The fallacy of the digital native

iPhone using the Wikitude application, demonst...

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The term “digital native” is used so much these days.  I have to start this post by holding my hand up and saying that I have been as guilty of using this phrase as any.

But are we making a massive error in using a blanket phrase for a whole generation of people who happen to be born at the same time?

Here are my arguments against the phrase:

(1) The availability of digital technology to the younger generation is not a level playing field…we cannot really compare middle class youngsters in the U.S. and U.K. to their fellow generation  in the slums of Mumbai or the shanty towns of South Africa or Brazil.

(2) Even if the children do have access to the technology we cannot assume that they all have a proficiency for using it. There are too many examples of young people who cannot search the net properly and rely on Google for large sections of their written work (basically plagiarism). They cannot use bookmarking tools like Delicious or Diigo to study using the net, they do not know how to effectively communicate with each other using videoconferencing, audio link-ups. They may use their mobile phones but are most likely to use them for texting and playing games.

(3) The term “digital native” denotes that everyone born before a certain date is not able to have a “natural facility” with the use of digital technology. This is plainly wrong. There are many people who would be described as “digital immigrants” who are very well versed in using social media, communications tools, search engines, bookmarking and even writing original blog pieces. A good example of this is Google Plus (which I am a proud member of) which seems to be full of thirty-plus people who are immersed in the new digital age and are fascinated by Augmented Reality, next generation video games, technology in education and the ongoing discussion about e-books replacing real books.

So my point is this: we cannot use a blanket phrase to describe a generation and in fact, we need to look at the shortcomings in terms of availability and usage of digital technology for our younger generation and the children that will be following them. We cannot assume that they will be able to use it effectively (if at all) and if that is the case then there will be a real loss to the world (and our future) in their inability to use the powerful tools to help solve their problems and ours.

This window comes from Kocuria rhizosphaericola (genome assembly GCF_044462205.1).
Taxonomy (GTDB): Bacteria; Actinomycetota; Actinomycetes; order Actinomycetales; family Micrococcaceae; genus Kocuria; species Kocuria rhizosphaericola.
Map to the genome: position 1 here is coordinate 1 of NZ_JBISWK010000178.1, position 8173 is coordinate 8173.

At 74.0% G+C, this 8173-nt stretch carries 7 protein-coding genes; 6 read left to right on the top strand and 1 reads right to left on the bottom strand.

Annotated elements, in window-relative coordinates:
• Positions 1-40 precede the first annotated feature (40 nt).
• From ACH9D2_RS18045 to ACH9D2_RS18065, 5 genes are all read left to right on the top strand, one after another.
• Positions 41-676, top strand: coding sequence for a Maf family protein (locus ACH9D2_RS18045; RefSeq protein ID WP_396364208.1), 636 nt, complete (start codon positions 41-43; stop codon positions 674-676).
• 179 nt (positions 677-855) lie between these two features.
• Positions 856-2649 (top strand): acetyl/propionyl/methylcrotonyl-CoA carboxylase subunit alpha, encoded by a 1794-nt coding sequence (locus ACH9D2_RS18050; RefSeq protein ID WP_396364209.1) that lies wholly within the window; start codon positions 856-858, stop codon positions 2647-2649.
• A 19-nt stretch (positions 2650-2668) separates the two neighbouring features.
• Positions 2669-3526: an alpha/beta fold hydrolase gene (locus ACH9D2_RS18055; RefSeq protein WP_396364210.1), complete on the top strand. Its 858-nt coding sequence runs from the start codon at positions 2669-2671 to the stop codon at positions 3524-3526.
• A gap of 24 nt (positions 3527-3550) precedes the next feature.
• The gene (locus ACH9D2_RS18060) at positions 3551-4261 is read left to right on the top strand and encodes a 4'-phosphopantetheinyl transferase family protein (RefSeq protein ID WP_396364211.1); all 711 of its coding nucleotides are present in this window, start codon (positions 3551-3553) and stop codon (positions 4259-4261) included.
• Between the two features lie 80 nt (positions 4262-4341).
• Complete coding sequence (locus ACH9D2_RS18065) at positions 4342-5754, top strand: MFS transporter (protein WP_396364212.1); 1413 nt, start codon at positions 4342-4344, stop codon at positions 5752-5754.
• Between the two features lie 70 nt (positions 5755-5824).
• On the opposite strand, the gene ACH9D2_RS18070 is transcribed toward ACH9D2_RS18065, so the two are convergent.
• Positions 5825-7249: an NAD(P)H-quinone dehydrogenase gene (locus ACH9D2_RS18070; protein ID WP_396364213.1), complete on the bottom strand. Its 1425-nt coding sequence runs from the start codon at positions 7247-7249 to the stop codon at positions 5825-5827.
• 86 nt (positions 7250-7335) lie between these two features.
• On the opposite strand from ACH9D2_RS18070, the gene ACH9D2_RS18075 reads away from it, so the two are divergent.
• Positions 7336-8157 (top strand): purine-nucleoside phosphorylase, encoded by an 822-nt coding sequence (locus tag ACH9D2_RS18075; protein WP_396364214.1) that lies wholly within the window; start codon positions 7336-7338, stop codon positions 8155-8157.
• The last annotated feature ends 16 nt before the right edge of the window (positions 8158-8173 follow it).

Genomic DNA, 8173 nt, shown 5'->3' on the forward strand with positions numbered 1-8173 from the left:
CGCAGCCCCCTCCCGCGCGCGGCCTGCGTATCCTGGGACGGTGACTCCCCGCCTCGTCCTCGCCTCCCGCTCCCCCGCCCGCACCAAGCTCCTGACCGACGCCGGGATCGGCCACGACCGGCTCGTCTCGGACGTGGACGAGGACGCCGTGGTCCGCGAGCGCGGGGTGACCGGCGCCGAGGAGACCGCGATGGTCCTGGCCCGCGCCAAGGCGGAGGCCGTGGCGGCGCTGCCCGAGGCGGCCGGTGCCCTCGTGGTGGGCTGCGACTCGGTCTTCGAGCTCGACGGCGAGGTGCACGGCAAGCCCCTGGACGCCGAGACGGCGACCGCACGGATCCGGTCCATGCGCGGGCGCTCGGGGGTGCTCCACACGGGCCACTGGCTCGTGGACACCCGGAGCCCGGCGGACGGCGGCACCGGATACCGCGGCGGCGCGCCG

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5 Responses

  1. Is the term digital native just mean that they were born into a time where digital technologies existed? I am not sure that it means they are proficient. When you take the terms “native” and “immigrants” does it not mean where they were born as opposed to what they can do? My parents were born in Greece and immigrated to Canada. I was born in Canada. If I only spoke Greek and not English, I still would be a native of Canada.

    Has the term been misinterpreted to have this idea that it discusses proficiency, not just the time people were born?

  2. I have to agree with George. Kids born in the 90′s up until recently are very good at using technology however, the majority of them are not good at using the tech to learn. They can text, IM, video chat and update facebook status all at once, however they have a difficult time using something like Glogster instead of a traditional book review. They view tech like air, it’s always been there. They have a difficultly using tech as a learning tool.

    • Hi Patty,
      I cannot agree with you and George more and therein lies our task as educators… because there is a feeling out there that access to the tools means good use and that is certainly not the case.

  3. I must say that I have hated both digital native and digital immigrant from their inception. Unfortunately, the terms do imply proficiency otherwise I’m not sure why they would even exist.

    I guess the litmus test would be Steve Jobs. By definition, he is a digital immigrant. What would be the purpose of labeling him as such? What additional, relevant information would be gleaned by classifying him as a digital immigrant? None that I can see, thus making the term irrelevant in my mind.

    Unless the terms add something of value what good are they?

  4. I have always believed that the youngsters of today have “computer savvy” which makes them generally pretty comfortable with all things digital, but it certainly says nothing for their depth of understanding of the digital tools or their application in other areas. Being a much older person who has been using computers for probably double the life-span of many of the so-called digital natives, I object strongly to it even being suggested that I am a digital immigrant. It has always been my belief that age has little to do with ability on computers and the desire to understand and master them, but ATTITUDE has everything to do with it.

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